Bridges. Some are small and insignificant, while others are quite extraordinary. You may even feel that some should come under the category of "Wonders of the World." However you may feel about them, all bridges are made for specific reasons. Convenience and money are reasons that top the charts.
What is a bridge? A bridge is a structure used by people and vehicles to cross-areas that are obstacles to travel. Engineers build bridges over lakes, rivers, canyons, and dangerous highways and railroad tracks. Without bridges, people would need boats to cross waterways and would have to travel around such obstacles as canyons and ravines.
Bridges range in length from a few feet or meters to several miles or kilometers. A bridge must be strong enough to support its own weight as well as the weight of the people and vehicles that use it. The structure also must resist various natural occurrences, including earthquakes, strong winds, and changes in temperature.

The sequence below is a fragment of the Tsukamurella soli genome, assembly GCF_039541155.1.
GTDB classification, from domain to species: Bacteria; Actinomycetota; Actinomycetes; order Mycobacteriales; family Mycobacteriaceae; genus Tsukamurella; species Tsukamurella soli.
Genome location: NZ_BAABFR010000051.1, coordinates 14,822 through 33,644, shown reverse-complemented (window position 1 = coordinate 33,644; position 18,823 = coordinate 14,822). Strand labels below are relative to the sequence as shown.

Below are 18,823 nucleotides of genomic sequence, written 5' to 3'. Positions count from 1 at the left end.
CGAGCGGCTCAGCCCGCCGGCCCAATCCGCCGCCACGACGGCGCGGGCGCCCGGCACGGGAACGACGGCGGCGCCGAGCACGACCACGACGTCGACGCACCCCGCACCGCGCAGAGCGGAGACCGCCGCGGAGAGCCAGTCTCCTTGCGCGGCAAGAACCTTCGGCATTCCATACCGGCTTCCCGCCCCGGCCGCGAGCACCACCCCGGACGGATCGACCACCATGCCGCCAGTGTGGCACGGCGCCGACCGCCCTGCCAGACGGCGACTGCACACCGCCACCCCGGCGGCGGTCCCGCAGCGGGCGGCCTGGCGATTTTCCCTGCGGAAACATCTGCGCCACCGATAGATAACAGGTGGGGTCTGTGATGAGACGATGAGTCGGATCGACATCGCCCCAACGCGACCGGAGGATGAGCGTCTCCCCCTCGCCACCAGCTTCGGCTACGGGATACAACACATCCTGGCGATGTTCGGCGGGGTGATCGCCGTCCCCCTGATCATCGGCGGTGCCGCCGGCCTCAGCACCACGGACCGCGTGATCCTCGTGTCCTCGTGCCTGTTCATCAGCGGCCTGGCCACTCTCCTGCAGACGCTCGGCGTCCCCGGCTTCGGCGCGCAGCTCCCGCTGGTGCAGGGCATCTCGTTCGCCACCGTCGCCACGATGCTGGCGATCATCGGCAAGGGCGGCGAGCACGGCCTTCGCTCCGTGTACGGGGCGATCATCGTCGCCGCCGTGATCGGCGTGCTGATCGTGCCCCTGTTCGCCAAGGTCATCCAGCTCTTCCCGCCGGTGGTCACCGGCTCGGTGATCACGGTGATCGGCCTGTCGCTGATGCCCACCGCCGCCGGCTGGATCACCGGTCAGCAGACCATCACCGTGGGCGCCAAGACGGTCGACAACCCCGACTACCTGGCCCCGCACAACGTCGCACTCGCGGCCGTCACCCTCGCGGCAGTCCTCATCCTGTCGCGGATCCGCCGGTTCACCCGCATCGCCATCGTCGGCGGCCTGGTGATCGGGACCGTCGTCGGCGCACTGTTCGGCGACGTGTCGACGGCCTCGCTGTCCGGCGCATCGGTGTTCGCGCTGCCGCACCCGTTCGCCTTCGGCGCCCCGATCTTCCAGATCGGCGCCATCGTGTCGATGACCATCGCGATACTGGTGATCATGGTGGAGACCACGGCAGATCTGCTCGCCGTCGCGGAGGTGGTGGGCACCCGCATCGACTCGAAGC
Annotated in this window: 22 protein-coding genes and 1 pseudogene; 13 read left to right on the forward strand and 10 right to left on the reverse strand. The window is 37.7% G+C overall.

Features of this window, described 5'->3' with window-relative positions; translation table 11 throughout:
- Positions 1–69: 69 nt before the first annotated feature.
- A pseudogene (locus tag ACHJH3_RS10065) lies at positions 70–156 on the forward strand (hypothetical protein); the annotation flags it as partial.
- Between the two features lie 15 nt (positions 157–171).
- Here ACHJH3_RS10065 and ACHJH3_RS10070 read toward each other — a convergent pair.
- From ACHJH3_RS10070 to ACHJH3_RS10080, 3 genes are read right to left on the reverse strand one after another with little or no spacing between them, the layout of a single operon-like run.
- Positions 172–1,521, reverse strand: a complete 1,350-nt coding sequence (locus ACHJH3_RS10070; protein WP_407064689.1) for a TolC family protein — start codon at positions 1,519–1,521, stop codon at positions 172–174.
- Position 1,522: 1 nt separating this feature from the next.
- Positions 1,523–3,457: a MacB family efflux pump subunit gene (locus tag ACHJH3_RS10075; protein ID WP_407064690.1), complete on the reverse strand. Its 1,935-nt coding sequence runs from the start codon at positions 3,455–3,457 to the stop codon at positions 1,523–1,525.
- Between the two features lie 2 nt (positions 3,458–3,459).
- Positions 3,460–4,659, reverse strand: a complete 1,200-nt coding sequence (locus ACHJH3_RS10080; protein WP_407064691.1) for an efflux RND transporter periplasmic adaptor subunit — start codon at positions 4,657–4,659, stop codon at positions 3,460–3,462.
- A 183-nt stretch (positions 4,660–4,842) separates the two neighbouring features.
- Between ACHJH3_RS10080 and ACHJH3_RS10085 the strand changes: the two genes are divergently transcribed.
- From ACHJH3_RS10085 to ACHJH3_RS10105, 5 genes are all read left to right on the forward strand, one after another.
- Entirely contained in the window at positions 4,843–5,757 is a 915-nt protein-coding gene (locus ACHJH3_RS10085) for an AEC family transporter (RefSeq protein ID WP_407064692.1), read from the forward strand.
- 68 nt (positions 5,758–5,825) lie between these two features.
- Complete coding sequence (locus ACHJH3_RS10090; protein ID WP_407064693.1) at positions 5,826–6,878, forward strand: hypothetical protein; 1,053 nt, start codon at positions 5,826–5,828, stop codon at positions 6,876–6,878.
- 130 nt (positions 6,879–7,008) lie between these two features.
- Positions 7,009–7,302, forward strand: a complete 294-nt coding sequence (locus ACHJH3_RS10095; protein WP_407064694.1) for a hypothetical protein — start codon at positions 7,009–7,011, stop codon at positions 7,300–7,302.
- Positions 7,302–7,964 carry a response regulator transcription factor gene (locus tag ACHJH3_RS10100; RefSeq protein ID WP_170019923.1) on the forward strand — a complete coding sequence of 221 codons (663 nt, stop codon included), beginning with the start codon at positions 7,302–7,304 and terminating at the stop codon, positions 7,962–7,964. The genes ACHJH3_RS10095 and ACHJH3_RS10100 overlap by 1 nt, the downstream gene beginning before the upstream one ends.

Most modern bridges have concrete, steel, or wood framework and an asphalt or concrete roadway. The roadway is the part of a bridge on which people and vehicles travel.
The majority of bridges are held up by at least two supports set in the ground. The distance between two adjacent supports is called a span of a bridge. The supports at each end of a bridge are called abutments, and the supports that stand between the abutments are called piers. The total length of the bridge is the distance between the abutments. Most short bridges are supported only by abutments and are known as single-span bridges. Bridges that have one or more piers in addition to the abutments are called multi-span bridges. Most long bridges are multi span bridges. The main span is the longest span of a multi span bridge.
The unit is set up according to the following outline:
-Types of bridges -Focus -Objectives -Background History of the bridge
-Vocabulary -Lesson Plan -Activity/Field Trip
For further information you can go to the library and surf the net, get bridge construction videos, and more books.